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Leveraged Buyouts: A Practical Guide to Investment Banking and Private Equity, + Website by Paul Pignataro

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PART Two

Leveraged Buyout Full-Scale Model

If you have read the previous chapters several times, you have a good understanding of the leveraged buyout (LBO) theory. At the end of the last chapter we spoke about weaknesses of a simple leveraged buyout analysis, which warrant the need for a full-scale model. However, a simple analysis can be great for giving a rough indication of whether the investment is even worth looking at further.

A full-scale model does have major benefits:

  • Detailed projections. If you are really serious about buying the business, there needs to be complete projections with every line item in the income statement, cash flow statement, and balance sheet broken out. This level of detail is helpful to really understand the business’s finances.
  • Balance sheet adjustments. We will soon discuss the importance of showing the balance sheet after the investment has been made including all the new debt and equity used to fund the purchase.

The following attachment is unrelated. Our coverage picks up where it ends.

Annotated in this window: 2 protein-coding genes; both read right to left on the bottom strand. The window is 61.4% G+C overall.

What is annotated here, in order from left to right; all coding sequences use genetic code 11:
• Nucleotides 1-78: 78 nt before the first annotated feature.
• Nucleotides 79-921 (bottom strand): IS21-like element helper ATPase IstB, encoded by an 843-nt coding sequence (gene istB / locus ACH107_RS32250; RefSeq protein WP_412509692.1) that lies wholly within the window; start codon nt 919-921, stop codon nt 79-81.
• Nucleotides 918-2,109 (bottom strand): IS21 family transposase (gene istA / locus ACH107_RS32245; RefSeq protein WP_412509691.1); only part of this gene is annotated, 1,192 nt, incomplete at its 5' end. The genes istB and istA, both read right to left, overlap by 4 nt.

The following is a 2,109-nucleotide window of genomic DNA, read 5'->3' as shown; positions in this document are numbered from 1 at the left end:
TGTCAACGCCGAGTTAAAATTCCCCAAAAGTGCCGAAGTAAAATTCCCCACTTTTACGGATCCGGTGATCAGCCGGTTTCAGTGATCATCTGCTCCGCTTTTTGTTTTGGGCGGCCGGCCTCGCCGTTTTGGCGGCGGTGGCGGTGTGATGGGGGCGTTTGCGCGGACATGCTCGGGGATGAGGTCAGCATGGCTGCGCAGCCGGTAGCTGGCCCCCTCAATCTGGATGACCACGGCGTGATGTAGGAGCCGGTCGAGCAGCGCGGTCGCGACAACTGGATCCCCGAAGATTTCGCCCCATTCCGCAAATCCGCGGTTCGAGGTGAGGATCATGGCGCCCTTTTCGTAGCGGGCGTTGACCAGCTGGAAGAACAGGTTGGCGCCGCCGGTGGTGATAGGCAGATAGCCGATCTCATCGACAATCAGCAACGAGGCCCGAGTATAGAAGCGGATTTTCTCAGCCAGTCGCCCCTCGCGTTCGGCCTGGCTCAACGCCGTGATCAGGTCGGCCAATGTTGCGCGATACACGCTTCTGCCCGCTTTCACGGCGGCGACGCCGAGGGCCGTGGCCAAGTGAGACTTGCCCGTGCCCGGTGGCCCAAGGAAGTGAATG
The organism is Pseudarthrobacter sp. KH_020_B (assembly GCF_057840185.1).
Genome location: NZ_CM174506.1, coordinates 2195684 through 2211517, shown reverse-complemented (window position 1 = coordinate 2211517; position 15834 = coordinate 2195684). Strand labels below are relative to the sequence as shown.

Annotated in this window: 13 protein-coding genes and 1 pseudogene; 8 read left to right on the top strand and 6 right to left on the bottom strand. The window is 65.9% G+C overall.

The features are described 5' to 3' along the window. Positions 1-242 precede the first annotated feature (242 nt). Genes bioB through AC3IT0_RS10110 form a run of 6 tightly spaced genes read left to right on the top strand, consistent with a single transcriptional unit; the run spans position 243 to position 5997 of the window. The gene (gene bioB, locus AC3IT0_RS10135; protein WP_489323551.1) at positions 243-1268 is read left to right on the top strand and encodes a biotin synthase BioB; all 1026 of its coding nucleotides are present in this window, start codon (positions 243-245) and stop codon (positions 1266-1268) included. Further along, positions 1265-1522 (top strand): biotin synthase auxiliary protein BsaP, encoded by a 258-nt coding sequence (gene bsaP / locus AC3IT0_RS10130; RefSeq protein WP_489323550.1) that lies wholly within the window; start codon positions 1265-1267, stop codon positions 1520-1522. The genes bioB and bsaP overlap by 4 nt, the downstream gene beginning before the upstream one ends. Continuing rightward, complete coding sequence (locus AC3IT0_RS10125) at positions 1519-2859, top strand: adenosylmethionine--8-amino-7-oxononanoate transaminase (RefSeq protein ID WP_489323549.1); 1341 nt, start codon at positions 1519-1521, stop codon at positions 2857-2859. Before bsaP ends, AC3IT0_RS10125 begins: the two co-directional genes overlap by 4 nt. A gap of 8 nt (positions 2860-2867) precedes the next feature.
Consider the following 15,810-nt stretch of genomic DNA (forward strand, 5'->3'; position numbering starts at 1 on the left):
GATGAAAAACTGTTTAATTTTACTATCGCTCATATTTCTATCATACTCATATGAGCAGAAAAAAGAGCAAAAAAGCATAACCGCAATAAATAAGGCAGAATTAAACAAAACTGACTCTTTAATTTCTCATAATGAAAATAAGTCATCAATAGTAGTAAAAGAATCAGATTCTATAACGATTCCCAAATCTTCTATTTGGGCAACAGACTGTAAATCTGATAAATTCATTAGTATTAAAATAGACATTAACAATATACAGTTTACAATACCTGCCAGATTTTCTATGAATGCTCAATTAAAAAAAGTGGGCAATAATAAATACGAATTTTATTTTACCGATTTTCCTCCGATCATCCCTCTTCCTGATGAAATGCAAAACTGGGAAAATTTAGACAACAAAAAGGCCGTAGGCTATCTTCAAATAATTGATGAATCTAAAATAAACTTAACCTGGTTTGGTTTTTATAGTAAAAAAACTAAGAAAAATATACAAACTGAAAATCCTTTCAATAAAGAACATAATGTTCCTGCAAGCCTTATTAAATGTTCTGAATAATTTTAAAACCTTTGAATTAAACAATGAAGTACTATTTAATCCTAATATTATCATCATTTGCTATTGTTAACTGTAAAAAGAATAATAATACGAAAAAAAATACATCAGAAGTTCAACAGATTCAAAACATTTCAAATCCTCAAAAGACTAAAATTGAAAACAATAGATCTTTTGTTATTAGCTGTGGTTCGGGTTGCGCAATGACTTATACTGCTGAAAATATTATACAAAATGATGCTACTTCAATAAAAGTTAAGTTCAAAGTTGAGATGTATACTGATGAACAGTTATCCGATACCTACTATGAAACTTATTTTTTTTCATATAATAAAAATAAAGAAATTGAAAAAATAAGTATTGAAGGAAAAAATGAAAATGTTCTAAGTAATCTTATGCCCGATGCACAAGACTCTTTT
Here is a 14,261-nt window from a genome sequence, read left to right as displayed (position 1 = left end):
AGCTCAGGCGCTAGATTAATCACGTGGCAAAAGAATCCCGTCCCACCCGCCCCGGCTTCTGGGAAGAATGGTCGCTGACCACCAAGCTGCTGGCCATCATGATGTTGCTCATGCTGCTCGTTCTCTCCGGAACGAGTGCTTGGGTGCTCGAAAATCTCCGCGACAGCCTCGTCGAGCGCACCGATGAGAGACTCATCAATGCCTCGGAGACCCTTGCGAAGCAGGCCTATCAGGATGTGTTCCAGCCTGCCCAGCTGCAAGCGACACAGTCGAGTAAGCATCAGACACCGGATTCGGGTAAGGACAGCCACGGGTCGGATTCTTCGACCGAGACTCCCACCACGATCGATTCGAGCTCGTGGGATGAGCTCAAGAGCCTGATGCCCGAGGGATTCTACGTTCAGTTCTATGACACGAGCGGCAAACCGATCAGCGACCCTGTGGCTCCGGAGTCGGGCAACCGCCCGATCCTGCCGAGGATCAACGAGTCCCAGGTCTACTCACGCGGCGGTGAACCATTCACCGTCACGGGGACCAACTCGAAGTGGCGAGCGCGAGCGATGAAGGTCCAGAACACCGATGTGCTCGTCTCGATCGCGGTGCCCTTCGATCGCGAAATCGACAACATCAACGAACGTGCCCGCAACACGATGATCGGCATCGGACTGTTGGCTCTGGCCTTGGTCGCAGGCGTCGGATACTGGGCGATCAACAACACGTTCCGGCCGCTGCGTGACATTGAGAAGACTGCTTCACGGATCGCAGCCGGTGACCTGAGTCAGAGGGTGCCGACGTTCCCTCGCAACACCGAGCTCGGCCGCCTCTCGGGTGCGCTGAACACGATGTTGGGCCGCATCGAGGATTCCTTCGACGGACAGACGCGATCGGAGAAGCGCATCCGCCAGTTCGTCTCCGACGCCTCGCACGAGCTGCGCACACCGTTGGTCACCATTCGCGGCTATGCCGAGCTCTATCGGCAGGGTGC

• Debt schedule. The fact that a full-scale model contains a debt schedule, which calculates interest expense and flows into the three statements, is key. We will prove its importance as we step through the Heinz case.

Recall Step 3 in the LBO simple analysis, the calculation of exit debt. A full-scale model that is properly linked completely through will contain a debt schedule that will handle the paying down and adjustments of debt and interest. So you will see that, when we have a full-scale model, we don’t need to make all the ...

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